Updated: Jul 24
The COVID-19 pandemic has made a noticeable impact on the global community. The
implementation of regulations across the globe, restricting movements have led to schools
continuing the academic year on e-learning platforms and other forms of online communication. This raises questions on the protection, use, and accessibility of children's personal data
when accessing these e-learning platforms. This has led to scrutiny of legislation that has been
implemented to ensure that children are protected online. This article will look at the protection of children's privacy during the COVID-19 pandemic in South Africa.
Under section 17 of the Children’s Act, 2005 the age of majority is 18 years old. Consequently, a person who is younger than 18 cannot enter into any contract without parental consent. This includes the terms and conditions for apps and online platforms. The sole exception to this rule is where the contract confers only rights and no responsibilities on the child. However, because of the manner in which personal data is used, especially by internet-based platforms, there is need to specifically provide for processing of personal data. In addition to the protection provided in the Children’s Act, South Africa has laws which govern the processing of personal data.
The Protection of Personal Information Act, 2013 (POPIA) was promulgated to promote and protect individuals' personal data when processed by both public and private entities. Section 34 of the POPIA prohibits the processing of children’s personal information, subject to section 35, which provides for exceptions where children’s personal data may be processed. An exception is that the processing of a child’s personal data must be carried out with the prior consent of a competent person, that person being a parent or legal guardian. In practice, before children can access e-learning platforms, parent’s or legal guardian’s permission is required. That means that a parent or legal guardian will be required to formally consent to the processing of the child’s personal data, ensuring that the organisations collecting and processing the personal data from children is collected, processed and stored lawfully, in an accountable and transparent manner.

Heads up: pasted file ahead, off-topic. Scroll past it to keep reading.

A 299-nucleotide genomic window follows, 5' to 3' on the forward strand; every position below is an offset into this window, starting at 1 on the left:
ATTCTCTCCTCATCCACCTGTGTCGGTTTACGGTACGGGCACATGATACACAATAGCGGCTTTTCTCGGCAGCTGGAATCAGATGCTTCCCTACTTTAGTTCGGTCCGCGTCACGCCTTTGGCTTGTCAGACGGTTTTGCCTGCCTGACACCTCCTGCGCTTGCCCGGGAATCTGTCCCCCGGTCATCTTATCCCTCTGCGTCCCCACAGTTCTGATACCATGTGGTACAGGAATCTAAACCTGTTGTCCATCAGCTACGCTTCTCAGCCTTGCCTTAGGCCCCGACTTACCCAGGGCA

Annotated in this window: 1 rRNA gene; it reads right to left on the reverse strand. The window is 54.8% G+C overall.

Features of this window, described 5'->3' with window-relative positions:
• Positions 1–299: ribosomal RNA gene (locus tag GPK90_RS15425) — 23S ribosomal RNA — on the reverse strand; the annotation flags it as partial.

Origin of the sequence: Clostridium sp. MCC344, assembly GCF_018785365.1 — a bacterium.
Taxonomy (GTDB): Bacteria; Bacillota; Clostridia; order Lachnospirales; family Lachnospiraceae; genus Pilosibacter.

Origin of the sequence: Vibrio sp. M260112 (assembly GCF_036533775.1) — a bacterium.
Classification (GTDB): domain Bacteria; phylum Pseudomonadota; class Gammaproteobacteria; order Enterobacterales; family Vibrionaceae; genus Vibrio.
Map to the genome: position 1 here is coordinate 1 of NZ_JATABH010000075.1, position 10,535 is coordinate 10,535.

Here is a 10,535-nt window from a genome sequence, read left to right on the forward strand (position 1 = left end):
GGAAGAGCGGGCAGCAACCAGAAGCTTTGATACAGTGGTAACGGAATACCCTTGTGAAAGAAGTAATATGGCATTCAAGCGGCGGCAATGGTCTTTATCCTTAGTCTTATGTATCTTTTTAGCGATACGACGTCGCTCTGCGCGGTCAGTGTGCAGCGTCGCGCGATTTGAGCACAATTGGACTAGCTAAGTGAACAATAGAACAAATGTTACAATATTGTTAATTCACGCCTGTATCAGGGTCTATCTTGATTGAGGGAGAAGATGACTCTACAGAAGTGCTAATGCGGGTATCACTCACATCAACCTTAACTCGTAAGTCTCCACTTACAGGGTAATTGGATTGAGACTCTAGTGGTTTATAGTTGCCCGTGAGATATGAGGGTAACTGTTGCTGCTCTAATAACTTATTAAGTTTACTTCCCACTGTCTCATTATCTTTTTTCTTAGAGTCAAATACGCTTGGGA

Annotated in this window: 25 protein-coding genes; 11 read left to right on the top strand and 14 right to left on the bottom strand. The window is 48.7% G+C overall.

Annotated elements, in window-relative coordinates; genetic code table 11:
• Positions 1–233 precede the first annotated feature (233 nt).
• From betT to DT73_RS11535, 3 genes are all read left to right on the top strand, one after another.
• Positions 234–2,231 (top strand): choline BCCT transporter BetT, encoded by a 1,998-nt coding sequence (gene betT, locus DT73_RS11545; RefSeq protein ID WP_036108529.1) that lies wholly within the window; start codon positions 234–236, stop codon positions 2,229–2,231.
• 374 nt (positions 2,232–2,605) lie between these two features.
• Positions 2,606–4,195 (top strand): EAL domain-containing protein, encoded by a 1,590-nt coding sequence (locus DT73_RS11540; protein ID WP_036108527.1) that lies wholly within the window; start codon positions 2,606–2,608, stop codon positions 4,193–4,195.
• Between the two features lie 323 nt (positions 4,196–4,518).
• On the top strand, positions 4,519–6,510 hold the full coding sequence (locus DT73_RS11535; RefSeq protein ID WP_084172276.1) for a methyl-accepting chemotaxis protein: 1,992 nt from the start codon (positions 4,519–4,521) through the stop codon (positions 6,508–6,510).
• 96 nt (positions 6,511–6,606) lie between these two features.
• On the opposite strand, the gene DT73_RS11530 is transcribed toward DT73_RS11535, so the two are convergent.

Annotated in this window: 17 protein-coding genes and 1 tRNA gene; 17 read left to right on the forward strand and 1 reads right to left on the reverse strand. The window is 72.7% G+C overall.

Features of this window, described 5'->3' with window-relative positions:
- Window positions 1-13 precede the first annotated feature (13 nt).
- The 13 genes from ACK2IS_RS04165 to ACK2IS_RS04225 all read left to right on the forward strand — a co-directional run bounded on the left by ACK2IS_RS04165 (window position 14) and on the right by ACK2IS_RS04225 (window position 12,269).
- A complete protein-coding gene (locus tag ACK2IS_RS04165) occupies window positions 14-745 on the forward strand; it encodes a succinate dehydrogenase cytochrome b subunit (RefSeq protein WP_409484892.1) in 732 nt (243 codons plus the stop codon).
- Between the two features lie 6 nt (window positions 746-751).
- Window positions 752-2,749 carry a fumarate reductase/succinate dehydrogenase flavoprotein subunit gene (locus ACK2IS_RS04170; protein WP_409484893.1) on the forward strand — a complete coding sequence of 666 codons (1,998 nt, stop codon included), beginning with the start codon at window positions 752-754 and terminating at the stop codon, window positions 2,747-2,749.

Another Act which is applicable is the Films and Publications Act, 1996 which will govern the use of images that children share. Children have been tracked by predators through posted images on GPS enabled devices. Images of children have been used on websites for advertisement and without parental consent. Telecommunications and technology companies have sold data to companies too, so the POPIA is essential. The promulgation of laws on use of the internet is a step in the right direction to ensure that children are shielded from volatile content that could potentially harm children. It will also curb the potential for emotional abuse of children by giving consequences to use of violent language online.
Finally, parents are advised to discuss online safety with their children and must monitor use of
technological devices such as mobile phones, tablets and other devices. Teachers must also be trained to decipher which online learning platforms are safe for use. Schools should also find ways to embed online safety and critical thinking in the curriculum to give children basic guidelines on responsible online behaviour.
Ntokozo Mazibuko believes that the narrative about Africa can be changed and that everyone deserves the opportunity to live life with daring passion. Ntokozo served as an executive member of Model United Nations and is currently an Academic Research Tutor and campus radio presenter. Ntokozo is currently concluding her BSocSci double major degree in Sociology and International Studies at Monash University and will study Law after.